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This article is part of the supplement: AIDS Vaccine 2012

Open Access Poster presentation

Engineered microneedle arrays for transcutaneous HIV vaccine delivery

P DeMuth1*, B Huang1, Y Min1, D Barouch2, P Hammond1 and D Irvine1

  • * Corresponding author: P DeMuth

Author Affiliations

1 MIT, Cambridge, MA, USA

2 Harvard Medical School, Boston, MA, USA

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Retrovirology 2012, 9(Suppl 2):P334  doi:10.1186/1742-4690-9-S2-P334


The electronic version of this article is the complete one and can be found online at: http://www.retrovirology.com/content/9/S2/P334


Published:13 September 2012

© 2012 DeMuth et al; licensee BioMed Central Ltd.

This is an Open Access article distributed under the terms of the Creative Commons Attribution License (http://creativecommons.org/licenses/by/2.0), which permits unrestricted use, distribution, and reproduction in any medium, provided the original work is properly cited.

Background

Needle-free delivery has the potential to enhance vaccine efficacy and safety, as well as facilitate cost-effective global vaccine distribution and storage. To this end, microneedle arrays provide the ability for pain-free, safe, and convenient materials delivery through disruption of the outer layers of the skin to access potent immune-competent cell populations residing within the epidermal/dermal tissues.

Methods

We have employed this strategy to design a series of vaccine-delivery strategies based on the rapid delivery of dried vaccine-containing surface-coatings from biodegradable microneedles upon gentle application to the skin. We have demonstrated the utility of this approach for the rapid and convenient delivery of plasmid DNA as well as recombinant adenoviral vectors expressing model HIV antigens.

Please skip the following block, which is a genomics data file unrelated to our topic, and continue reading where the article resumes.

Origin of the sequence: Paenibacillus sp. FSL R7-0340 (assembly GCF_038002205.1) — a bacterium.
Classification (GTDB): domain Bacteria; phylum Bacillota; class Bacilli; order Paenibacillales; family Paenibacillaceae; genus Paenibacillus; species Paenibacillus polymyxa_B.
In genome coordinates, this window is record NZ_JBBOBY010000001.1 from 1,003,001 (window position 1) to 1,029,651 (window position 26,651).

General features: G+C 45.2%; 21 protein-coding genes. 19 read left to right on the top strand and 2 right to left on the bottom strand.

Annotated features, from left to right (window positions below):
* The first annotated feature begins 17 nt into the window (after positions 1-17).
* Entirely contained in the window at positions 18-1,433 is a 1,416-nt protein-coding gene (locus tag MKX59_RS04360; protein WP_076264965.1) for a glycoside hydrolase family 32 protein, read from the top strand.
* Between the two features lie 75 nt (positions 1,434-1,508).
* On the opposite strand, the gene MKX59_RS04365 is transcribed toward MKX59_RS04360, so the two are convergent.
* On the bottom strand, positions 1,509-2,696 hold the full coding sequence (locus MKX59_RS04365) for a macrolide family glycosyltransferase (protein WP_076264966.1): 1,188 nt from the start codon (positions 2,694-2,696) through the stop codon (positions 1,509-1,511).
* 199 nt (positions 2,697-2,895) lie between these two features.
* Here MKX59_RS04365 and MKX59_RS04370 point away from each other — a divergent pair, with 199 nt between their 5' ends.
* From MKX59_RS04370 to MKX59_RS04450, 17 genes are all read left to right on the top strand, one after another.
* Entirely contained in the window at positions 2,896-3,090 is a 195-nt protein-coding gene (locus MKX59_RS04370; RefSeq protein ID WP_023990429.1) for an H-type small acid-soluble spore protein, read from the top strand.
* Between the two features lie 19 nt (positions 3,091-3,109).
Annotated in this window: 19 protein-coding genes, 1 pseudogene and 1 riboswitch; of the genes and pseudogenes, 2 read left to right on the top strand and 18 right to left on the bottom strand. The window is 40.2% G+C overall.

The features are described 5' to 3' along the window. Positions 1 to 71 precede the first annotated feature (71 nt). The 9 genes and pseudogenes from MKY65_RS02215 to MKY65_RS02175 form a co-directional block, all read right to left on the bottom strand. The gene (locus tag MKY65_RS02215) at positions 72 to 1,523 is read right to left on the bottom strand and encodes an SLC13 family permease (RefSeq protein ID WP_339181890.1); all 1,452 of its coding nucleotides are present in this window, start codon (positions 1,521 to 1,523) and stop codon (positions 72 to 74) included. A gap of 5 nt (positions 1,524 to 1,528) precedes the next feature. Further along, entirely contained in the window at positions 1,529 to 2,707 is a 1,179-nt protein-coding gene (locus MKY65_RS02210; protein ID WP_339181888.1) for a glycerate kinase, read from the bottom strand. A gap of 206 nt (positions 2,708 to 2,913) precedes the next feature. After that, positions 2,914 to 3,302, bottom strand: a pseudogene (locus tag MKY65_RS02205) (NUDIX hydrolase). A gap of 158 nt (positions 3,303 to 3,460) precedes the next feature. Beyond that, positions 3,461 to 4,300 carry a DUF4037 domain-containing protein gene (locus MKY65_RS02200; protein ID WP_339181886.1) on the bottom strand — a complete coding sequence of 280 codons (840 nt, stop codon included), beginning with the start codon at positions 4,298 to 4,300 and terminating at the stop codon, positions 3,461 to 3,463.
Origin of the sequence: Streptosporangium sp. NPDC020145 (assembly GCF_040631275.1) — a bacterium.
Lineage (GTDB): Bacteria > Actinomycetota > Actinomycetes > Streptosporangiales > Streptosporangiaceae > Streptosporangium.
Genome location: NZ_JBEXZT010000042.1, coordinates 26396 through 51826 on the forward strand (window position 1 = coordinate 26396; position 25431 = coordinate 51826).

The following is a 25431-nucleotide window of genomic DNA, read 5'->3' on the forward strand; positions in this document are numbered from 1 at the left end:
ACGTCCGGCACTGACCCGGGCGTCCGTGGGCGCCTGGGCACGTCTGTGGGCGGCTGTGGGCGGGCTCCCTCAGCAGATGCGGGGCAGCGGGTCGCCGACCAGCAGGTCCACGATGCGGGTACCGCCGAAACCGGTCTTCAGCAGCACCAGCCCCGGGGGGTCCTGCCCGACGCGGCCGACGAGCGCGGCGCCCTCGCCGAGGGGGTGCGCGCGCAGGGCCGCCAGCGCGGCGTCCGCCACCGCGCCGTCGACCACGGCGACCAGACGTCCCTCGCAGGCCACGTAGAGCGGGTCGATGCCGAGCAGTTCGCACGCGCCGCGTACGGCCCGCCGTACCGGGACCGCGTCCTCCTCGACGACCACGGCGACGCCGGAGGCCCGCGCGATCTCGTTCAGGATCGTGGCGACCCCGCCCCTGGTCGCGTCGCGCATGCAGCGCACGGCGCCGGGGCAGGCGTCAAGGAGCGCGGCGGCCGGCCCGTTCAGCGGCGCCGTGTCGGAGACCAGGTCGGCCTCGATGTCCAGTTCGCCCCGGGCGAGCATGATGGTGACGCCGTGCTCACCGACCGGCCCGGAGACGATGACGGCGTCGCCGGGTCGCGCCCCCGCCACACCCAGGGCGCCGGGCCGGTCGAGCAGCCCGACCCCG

Results

When used to deliver a plasmid expressing SIV-Gag together with poly(I:C) in mice, these engineered microneedles elicited stronger cellular and humoral immunity than traditional naked DNA injections and were comparable in potency to DNA administered with in vivo electroporation. Furthermore, microneedle delivery of a luciferase-expressing plasmid in explanted skin from Rhesus macaques showed significantly enhanced expression (~100-fold greater) relative to injected dose-matched controls. In parallel, we designed coatings to encapsulate replication-deficient adenoviral vectors, and dried microneedle-formulated Ad vaccines were observed to maintain biological activity at room temperature for in excess of 8 weeks, while control formulations rapidly lost activity within 7 days. Microneedle-delivery of adenoviral vectors expressing SIV-Gag was observed to produce cellular and humoral immune responses comparable to traditional intramuscular/intradermal injection. Thus, this microneedle-based delivery strategy has the potential to provide enhanced vaccine stability while maintaining efficacy equivalent to traditional approaches.

Conclusion

Together, these results demonstrate the promise of microneedles for effective and safe vaccine delivery while showcasing the additional potential for greater stability in storage and more potent immunogenicity.

Supported by: Ragon Inst. of MGH, MIT, and Harvard, NIH (AI095109), Dept. of Defense (W911NF-07-D-0004).